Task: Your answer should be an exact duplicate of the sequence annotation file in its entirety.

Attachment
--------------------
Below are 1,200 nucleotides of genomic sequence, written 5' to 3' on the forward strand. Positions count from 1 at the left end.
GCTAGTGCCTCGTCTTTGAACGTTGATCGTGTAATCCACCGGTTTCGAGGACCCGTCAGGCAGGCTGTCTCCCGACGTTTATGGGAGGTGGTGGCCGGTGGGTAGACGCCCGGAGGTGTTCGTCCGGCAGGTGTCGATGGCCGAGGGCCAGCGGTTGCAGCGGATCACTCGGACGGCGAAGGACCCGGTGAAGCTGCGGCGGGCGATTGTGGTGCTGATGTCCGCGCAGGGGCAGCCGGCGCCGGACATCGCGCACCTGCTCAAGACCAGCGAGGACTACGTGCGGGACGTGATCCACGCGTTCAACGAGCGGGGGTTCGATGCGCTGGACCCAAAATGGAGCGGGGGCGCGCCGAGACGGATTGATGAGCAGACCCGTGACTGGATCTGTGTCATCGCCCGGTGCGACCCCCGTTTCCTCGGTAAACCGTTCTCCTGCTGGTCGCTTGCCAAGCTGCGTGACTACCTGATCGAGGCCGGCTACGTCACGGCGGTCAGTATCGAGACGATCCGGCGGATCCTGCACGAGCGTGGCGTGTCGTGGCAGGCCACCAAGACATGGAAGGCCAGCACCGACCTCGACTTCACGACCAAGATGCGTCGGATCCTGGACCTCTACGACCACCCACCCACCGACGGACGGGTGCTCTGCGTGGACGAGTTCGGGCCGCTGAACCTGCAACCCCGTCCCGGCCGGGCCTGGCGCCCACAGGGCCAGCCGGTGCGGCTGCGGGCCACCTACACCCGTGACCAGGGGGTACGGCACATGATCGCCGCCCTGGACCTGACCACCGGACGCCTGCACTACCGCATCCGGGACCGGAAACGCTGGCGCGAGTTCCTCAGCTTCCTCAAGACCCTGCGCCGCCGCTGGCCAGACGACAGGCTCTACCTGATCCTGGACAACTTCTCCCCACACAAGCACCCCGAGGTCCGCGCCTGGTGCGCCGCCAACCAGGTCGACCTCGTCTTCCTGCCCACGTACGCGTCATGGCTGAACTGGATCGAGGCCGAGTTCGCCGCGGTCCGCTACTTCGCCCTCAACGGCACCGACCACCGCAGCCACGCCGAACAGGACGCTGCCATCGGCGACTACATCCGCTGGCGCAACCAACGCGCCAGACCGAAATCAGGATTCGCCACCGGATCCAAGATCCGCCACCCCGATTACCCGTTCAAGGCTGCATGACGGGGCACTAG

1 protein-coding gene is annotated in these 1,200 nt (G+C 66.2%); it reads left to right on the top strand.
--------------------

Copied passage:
Below are 1,200 nucleotides of genomic sequence, written 5' to 3' on the forward strand. Positions count from 1 at the left end.
GCTAGTGCCTCGTCTTTGAACGTTGATCGTGTAATCCACCGGTTTCGAGGACCCGTCAGGCAGGCTGTCTCCCGACGTTTATGGGAGGTGGTGGCCGGTGGGTAGACGCCCGGAGGTGTTCGTCCGGCAGGTGTCGATGGCCGAGGGCCAGCGGTTGCAGCGGATCACTCGGACGGCGAAGGACCCGGTGAAGCTGCGGCGGGCGATTGTGGTGCTGATGTCCGCGCAGGGGCAGCCGGCGCCGGACATCGCGCACCTGCTCAAGACCAGCGAGGACTACGTGCGGGACGTGATCCACGCGTTCAACGAGCGGGGGTTCGATGCGCTGGACCCAAAATGGAGCGGGGGCGCGCCGAGACGGATTGATGAGCAGACCCGTGACTGGATCTGTGTCATCGCCCGGTGCGACCCCCGTTTCCTCGGTAAACCGTTCTCCTGCTGGTCGCTTGCCAAGCTGCGTGACTACCTGATCGAGGCCGGCTACGTCACGGCGGTCAGTATCGAGACGATCCGGCGGATCCTGCACGAGCGTGGCGTGTCGTGGCAGGCCACCAAGACATGGAAGGCCAGCACCGACCTCGACTTCACGACCAAGATGCGTCGGATCCTGGACCTCTACGACCACCCACCCACCGACGGACGGGTGCTCTGCGTGGACGAGTTCGGGCCGCTGAACCTGCAACCCCGTCCCGGCCGGGCCTGGCGCCCACAGGGCCAGCCGGTGCGGCTGCGGGCCACCTACACCCGTGACCAGGGGGTACGGCACATGATCGCCGCCCTGGACCTGACCACCGGACGCCTGCACTACCGCATCCGGGACCGGAAACGCTGGCGCGAGTTCCTCAGCTTCCTCAAGACCCTGCGCCGCCGCTGGCCAGACGACAGGCTCTACCTGATCCTGGACAACTTCTCCCCACACAAGCACCCCGAGGTCCGCGCCTGGTGCGCCGCCAACCAGGTCGACCTCGTCTTCCTGCCCACGTACGCGTCATGGCTGAACTGGATCGAGGCCGAGTTCGCCGCGGTCCGCTACTTCGCCCTCAACGGCACCGACCACCGCAGCCACGCCGAACAGGACGCTGCCATCGGCGACTACATCCGCTGGCGCAACCAACGCGCCAGACCGAAATCAGGATTCGCCACCGGATCCAAGATCCGCCACCCCGATTACCCGTTCAAGGCTGCATGACGGGGCACTAG

1 protein-coding gene is annotated in these 1,200 nt (G+C 66.2%); it reads left to right on the top strand.